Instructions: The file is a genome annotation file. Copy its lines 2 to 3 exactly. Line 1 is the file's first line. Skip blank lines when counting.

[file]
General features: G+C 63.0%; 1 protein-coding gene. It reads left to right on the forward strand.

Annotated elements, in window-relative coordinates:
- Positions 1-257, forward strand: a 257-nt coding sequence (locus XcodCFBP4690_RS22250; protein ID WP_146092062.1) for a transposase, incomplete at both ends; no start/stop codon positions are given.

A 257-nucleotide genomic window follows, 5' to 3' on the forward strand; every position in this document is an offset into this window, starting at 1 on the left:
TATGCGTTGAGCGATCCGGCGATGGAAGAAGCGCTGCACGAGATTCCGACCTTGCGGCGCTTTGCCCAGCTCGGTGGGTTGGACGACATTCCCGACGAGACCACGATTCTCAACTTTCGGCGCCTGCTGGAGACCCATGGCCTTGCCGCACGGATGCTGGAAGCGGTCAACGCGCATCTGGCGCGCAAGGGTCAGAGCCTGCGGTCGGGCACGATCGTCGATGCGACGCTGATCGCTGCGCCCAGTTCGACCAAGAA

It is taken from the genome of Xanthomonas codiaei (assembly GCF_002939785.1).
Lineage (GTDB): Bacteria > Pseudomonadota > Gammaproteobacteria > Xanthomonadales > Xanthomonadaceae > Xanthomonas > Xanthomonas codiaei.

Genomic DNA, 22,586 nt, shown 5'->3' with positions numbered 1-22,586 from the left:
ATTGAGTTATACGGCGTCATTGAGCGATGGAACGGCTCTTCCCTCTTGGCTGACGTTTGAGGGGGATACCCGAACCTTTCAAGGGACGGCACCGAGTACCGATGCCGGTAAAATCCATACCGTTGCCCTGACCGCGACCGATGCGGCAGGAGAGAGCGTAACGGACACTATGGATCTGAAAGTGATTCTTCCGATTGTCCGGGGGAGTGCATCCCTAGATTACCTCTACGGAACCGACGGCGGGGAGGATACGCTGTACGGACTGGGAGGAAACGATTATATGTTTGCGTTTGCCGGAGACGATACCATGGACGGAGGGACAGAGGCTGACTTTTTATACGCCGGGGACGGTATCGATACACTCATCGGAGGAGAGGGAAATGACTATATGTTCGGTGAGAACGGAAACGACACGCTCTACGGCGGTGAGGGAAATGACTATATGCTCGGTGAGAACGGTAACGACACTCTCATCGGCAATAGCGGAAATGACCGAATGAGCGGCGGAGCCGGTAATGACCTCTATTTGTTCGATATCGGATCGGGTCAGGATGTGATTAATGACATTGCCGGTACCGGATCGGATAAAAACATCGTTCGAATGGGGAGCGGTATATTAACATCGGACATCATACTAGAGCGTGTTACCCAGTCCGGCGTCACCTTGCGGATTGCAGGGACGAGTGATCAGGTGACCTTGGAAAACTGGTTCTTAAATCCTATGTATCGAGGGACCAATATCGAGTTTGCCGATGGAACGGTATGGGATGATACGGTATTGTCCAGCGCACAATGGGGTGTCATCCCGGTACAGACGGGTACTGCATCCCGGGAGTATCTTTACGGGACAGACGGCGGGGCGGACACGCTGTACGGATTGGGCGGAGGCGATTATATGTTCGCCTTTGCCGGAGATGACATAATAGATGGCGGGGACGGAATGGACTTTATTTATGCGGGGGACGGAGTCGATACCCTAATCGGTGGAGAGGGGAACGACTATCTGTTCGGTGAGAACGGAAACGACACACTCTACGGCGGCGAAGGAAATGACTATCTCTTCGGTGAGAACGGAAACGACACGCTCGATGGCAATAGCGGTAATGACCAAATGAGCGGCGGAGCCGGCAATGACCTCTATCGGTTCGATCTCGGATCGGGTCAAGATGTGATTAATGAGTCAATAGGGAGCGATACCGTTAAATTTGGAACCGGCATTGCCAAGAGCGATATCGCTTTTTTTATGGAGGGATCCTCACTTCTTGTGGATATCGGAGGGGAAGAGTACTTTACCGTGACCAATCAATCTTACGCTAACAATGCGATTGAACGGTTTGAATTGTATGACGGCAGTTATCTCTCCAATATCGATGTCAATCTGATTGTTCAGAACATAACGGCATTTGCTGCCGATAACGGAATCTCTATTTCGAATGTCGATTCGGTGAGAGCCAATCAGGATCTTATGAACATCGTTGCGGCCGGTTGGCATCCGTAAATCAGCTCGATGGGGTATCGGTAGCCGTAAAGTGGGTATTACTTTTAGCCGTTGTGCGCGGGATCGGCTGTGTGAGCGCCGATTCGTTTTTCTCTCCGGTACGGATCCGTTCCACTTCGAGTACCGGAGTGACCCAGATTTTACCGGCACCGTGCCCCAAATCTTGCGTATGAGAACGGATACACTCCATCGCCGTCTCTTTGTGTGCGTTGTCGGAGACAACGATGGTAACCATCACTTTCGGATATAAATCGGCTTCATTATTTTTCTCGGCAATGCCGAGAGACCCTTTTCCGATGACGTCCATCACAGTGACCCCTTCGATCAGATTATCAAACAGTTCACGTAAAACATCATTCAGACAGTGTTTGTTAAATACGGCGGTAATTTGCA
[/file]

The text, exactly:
Annotated elements, in window-relative coordinates:
- Positions 1-257, forward strand: a 257-nt coding sequence (locus XcodCFBP4690_RS22250; protein ID WP_146092062.1) for a transposase, incomplete at both ends; no start/stop codon positions are given.